In general a legal education, a good knowledge of at least one Continental language and a readiness to learn to read at least three others should be taken as the necessary initial qualifications for External Affairs appointments. Another, and a vital qualification without which technical qualifications are useless, is a sane national outlook and a genuine zeal for work in the national interest. It is a matter of common observation that officers isolated from their own country are frequently inclined to look to their own aggrandisement rather than to the real interests of their country. A necessary concomitant of the zeal referred to is perfect mobility. All the officers from top to bottom of the Department must be ready to move at short notice without question to any other part of the Foreign Service. The advantages of leaving a man for a long time in any post abroad are entirely outweighed by the disadvantages. The practice of relatively frequent transfers which has now become the rule in all foreign services is the outcome of the general experience that the holder of a post abroad for any considerable time tends to regard his post as a personal perquisite, and to allow his personal prejudices and local ties and friendships to become the dominating factor in his work.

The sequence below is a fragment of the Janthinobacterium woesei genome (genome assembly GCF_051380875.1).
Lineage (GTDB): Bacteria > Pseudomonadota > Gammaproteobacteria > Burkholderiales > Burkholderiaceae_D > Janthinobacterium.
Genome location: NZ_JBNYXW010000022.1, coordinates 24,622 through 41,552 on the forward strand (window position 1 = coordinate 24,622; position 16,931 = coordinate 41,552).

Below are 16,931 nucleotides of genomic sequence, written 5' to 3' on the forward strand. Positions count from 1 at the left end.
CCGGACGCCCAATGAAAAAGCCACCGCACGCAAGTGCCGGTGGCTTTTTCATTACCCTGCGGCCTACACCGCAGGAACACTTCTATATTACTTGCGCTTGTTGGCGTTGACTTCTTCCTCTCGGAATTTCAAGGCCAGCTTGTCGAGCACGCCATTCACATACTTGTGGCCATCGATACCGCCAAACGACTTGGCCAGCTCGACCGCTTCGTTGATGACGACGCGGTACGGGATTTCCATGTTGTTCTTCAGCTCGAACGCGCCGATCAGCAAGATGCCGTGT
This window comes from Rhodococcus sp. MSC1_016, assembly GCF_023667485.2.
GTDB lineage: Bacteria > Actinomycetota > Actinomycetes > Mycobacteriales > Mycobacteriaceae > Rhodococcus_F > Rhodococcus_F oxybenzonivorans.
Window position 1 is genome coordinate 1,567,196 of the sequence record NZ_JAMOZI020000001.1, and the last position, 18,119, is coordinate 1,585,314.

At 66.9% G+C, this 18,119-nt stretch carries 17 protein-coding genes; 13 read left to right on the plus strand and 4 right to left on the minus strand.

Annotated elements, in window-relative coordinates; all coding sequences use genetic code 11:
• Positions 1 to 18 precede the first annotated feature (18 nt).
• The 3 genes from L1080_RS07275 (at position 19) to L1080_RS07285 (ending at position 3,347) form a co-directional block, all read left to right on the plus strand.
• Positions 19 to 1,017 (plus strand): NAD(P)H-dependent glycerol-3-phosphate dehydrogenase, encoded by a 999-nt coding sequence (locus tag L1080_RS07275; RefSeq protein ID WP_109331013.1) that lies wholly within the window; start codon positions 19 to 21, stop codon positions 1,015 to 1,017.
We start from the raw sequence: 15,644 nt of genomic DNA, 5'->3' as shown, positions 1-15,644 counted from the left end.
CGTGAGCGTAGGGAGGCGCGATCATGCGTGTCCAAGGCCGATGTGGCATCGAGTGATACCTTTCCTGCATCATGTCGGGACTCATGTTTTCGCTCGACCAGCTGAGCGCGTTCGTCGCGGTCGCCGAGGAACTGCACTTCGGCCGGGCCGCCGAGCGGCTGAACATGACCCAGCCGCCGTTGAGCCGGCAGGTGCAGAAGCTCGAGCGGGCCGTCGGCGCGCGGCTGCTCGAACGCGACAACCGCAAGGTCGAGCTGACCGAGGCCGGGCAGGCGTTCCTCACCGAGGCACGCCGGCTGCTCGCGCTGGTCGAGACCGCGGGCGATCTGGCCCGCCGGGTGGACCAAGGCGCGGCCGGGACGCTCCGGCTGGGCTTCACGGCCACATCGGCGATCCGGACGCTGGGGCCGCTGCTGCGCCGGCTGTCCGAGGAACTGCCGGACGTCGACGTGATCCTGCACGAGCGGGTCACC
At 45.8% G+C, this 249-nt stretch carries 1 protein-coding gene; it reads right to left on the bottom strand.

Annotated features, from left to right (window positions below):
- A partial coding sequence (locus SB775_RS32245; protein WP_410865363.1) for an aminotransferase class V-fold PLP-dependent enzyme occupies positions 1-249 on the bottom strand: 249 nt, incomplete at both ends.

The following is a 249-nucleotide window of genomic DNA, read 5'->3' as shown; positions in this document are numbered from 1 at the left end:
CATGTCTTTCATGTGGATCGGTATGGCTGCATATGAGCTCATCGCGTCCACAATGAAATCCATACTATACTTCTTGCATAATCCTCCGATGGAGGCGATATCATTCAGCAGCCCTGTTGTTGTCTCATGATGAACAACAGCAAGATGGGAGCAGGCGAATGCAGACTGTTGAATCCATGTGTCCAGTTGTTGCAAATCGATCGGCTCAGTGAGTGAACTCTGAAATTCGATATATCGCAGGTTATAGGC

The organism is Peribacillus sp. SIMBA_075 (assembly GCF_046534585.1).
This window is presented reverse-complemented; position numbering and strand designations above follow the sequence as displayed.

|III.||Position of Our Representatives Abroad
The ambiguity attaching to the position of our representatives abroad has made for much confusion, misunderstanding and inefficiency. In the past it could be regarded as part and parcel of the confusion inherent in our whole international position. The implications of the Imperial Conference Report and the appointment of full diplomatic representatives by a second Commonwealth State call for a change of policy. The right to appoint fully exequatured consuls follows from the right to appoint diplomatic representatives. The acceptance of Consuls by a State implies recognition by that State of the international status of the sending State. Consuls have the legal right to accept fees for services appropriate to their office and they have a definitely recognised status in every country.
It is suggested that Consuls be appointed immediately to the United States, France or Belgium and Germany, residing at New York, Paris or Brussels and Hamburg. The Brussels and Paris Establishments should be merged. The present Trade Officer in New York should be transferred to Europe and replaced by an officer possessing the requisite outlook qualifications and a legal training. This officer would be in control of the passport office in New York. Apart from the qualifications required for notarial duties it seems to be fairly generally accepted that the best man for promoting international trade is the man with good general qualifications, not the technical businessman.